Gender & ICTs

Lessons from Vietnam: no quick fix to being 'gender friendly'

HO CHI MINH CITY, VIETNAM 13 December 2005 (Cheekay Cinco)

Integrating GEM, or the Gender Evaluation Methodology, in the women’s health context, can be a daunting task and there are no quick answers to gender issues in their contexts. But tools like GEM could help one immediately know if their projects are "gender friendly", suggests the experience of a mini-workshop held recently in Vietnam.

Your rating: None


KAMPALA, UGANDA 6 December 2005 is an electronic reflection of the Women’s Electronic Networking Training, which began in early December at Uganda. Women from Kenya, Malawi, Nigeria, Uganda, Cameroon, Zambia, Sudan, Cameroon, South Africa, Zimbabwe, Ghana and Senegal are participating in the second such workshop being hosted by APC-Africa-Women. This year, the focus of WENT Africa 2005 is Free and Open Source Software Solutions (FOSS) in women’s organisations in Africa. Melissa’s screen began by talking gobledeegook!

Your rating: None

Overview of gender-related language in WSIS documents

The Source: APC ICT Policy Handbook and APC Annual Report 2005.">WSIS

process is almost over, and I am wondering about what we have achieved in terms of integrating gender as a relevant dimension into the building of an 'information society' after seven years. What do we have?



I was quite impressed by the many side events women participated in, on Wednesday and Thursday. I'm particulary impressed by the Tanzanian women forum held in the afternoon with a highly led delegation of women in leading Source: APC">ICT

and "state" in this glossary). As a general rule, "government" should not be capitalised.

Source: Wikipedia">government

position in the country. Of particular importance are the women-led event at the APC stand and APC-related talks. Keep it up!

An audible victory for human rights

Tunis, Tunisia

It has been a crazy tiring, hectic and running-around day, so I am hoping to give a small glimpse at least before I pass out into oblivion. So, after working on this process for close to seven years, we are finally tying up the ribbons and signing on the dotted line with icing. Yes, it is Source: APC ICT Policy Handbook and APC Annual Report 2005.">WSIS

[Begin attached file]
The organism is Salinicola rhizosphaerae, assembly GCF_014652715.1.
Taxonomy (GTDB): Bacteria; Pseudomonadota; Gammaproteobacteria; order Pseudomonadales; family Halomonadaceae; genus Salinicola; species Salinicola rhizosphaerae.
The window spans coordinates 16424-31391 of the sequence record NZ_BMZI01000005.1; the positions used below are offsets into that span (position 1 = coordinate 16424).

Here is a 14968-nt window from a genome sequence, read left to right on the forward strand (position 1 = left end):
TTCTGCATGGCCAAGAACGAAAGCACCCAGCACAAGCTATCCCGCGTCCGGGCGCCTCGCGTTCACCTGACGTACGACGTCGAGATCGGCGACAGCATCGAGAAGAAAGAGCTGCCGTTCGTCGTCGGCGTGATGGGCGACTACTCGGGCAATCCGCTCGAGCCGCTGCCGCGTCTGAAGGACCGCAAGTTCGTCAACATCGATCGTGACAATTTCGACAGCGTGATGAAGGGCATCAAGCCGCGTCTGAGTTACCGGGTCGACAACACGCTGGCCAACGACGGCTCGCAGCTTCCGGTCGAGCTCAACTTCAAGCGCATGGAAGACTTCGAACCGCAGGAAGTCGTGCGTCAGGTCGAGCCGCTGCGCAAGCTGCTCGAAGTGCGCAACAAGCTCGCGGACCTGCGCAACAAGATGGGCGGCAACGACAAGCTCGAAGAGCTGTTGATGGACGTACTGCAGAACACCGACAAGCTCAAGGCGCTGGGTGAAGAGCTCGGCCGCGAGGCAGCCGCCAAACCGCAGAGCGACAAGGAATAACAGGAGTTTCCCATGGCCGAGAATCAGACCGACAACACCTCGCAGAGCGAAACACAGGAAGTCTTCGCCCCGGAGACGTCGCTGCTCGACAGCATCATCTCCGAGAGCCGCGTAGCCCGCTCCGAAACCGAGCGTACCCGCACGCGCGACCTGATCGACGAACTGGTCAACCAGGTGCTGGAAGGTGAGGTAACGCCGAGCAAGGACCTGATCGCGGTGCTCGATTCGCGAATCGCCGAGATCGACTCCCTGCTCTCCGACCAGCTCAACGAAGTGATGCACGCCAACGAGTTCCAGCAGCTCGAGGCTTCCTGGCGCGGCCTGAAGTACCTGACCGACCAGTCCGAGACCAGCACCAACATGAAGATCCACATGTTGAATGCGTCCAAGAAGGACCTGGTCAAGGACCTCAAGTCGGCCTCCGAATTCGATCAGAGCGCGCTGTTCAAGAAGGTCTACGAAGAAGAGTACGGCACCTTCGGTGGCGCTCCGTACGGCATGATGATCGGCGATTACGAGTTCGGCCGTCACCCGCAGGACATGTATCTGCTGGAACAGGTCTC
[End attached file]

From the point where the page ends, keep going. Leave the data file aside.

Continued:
II opening!

Women in pink at WSIS II

On the first day, I was so desperate to see women at this space because of the overbearing presence of men, especially those in uniformed and are armed. When I scanned around, I saw mainly (apart from the participants) women in pink who were cleaners and usually hauled big bags of rubbish with them...

Strikes, counter strikes in human-rights

Today was a day of cancellation. The GEM (Gender Evaluation Methodology) Book launch was scheduled to happen at 2:00 pm, but in a demonstration of solidarity, APC decided to withdraw and cancel all of its side events scheduled for today...

ICT for All? Really?

At the end of the day, Maxigas and I decided to take a walk and survey the images of women, men, elderly people, young people and disabled people at the Source: APC">ICT

4 All Exhibition hall. Afterall, the claim is that ICT is for all right? So who is this 'all' we are talking about.

Obstacles ...and whose security?

Took a cab to the Kram Palexbo, where the Summit and IT 4 All exhibition was happening[...] When we finally got to the site, we were stopped 5 times at "African journalists trained in how to communicate securely online" (APCNews and Toni Eliasz, 30 September 2004), Take Back the Tech! and APC Internet Rights Charter">security

checks at every turn of the road and I had to flash my registration card and a big smile to calm the security that I was indeed, a legitimate subject to attend this conference, accredited (somehow) and all.

Groggy at Tunis... another view

Tunis, Tunisia

The plane ride was as all plane rides become after awhile, uncomfortable and far too long. Once getting off, there were large posters everywhere advertising Source: APC ICT Policy Handbook and APC Annual Report 2005.">WSIS

, especially about the IT 4 All exhibition, where the tagline -- complete with pictures of multi-gendered and 'raced' children smiling at a computer screen -- promises to forefront the human dimension of information communications technologies development. I think I snorted audibly.

Sign in to